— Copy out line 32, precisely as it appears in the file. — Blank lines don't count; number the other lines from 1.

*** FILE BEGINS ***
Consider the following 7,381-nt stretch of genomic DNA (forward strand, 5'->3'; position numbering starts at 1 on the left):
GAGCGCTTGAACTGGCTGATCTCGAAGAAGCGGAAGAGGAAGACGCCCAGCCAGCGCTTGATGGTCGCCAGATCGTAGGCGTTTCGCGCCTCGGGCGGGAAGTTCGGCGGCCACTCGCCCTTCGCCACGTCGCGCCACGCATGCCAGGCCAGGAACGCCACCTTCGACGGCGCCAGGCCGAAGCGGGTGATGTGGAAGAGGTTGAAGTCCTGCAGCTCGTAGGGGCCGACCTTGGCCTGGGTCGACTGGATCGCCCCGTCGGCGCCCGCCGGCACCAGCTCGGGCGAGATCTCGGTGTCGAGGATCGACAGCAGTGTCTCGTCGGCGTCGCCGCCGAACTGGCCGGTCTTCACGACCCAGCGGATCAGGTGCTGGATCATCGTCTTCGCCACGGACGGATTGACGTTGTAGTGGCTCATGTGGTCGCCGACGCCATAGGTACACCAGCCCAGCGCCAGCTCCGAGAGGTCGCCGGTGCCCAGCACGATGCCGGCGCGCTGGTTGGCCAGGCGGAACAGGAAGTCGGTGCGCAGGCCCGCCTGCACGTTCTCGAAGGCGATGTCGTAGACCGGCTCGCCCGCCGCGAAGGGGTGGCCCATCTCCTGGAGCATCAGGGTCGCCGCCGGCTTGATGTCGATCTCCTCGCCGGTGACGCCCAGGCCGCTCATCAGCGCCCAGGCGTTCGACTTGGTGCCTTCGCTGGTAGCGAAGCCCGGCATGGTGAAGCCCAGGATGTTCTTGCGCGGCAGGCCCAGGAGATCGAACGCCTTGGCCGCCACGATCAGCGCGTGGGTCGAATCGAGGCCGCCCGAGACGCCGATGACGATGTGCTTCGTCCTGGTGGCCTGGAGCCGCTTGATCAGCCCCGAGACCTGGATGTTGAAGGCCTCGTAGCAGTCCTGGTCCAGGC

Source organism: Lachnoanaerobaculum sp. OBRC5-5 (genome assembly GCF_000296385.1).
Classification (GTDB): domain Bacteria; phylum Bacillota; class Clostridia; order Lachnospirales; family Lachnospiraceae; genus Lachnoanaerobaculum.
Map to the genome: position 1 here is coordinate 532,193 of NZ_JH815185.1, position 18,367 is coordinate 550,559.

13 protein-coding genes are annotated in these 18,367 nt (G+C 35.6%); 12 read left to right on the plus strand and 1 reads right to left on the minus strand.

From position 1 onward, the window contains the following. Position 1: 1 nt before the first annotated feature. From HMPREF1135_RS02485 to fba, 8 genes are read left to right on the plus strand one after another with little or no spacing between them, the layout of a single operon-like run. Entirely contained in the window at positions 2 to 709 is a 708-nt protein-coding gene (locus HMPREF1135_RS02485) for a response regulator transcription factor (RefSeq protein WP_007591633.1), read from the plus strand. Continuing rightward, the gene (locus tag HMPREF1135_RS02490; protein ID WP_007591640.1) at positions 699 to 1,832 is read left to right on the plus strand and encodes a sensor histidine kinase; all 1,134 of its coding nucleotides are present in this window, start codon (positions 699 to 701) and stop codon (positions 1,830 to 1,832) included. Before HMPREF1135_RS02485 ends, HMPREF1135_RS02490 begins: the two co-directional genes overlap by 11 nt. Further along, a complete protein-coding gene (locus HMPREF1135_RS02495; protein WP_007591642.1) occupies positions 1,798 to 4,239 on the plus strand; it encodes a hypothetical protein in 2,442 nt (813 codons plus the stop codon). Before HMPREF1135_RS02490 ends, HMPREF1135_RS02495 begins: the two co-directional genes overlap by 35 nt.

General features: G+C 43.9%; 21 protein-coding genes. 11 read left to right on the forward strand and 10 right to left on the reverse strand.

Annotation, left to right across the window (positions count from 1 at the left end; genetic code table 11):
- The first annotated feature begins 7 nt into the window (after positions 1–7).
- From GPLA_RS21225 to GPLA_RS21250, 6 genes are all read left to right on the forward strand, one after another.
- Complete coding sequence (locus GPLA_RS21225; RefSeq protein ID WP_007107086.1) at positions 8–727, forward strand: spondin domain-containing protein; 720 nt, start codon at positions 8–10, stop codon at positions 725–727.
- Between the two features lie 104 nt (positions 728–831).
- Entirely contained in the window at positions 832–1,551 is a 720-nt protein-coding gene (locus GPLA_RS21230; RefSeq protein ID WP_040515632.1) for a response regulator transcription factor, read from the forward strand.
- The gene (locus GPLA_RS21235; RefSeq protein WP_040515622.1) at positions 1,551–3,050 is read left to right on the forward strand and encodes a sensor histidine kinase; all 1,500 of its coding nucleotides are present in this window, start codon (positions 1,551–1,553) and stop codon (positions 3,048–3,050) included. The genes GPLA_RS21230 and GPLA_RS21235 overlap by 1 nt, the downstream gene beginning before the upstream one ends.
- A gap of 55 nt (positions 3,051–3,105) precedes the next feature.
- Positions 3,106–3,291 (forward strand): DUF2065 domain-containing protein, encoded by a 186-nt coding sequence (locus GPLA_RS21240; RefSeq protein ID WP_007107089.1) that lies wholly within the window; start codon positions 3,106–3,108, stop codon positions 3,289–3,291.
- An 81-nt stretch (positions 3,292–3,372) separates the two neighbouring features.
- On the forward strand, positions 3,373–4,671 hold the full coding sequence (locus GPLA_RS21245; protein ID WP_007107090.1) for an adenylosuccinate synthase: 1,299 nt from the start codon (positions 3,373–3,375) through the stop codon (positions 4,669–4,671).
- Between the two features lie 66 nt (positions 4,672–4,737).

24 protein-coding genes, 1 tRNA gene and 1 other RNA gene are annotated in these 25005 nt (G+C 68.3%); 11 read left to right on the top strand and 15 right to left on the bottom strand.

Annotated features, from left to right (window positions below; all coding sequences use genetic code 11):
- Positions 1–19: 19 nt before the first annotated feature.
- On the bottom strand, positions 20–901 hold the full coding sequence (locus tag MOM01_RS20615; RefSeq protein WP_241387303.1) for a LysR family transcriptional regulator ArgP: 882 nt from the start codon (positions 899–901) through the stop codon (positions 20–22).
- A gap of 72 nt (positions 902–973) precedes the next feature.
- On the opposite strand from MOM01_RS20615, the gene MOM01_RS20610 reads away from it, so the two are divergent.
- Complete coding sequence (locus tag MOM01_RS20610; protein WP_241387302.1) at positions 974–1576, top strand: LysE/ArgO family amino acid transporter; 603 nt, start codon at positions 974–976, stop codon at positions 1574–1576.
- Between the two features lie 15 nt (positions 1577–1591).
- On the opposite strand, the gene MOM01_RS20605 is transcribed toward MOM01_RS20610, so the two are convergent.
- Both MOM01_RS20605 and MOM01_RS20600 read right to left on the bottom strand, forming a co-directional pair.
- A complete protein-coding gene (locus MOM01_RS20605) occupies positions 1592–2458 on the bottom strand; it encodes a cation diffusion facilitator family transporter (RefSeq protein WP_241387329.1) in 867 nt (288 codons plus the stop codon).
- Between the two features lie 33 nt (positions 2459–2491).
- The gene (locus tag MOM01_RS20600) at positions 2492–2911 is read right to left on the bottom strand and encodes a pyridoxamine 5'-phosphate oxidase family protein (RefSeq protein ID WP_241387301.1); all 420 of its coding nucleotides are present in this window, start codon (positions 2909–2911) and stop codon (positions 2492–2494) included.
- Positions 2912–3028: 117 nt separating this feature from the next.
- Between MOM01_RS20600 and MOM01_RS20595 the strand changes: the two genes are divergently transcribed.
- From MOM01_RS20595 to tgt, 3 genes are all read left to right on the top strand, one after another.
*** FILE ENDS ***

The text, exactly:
- Between the two features lie 33 nt (positions 2459–2491).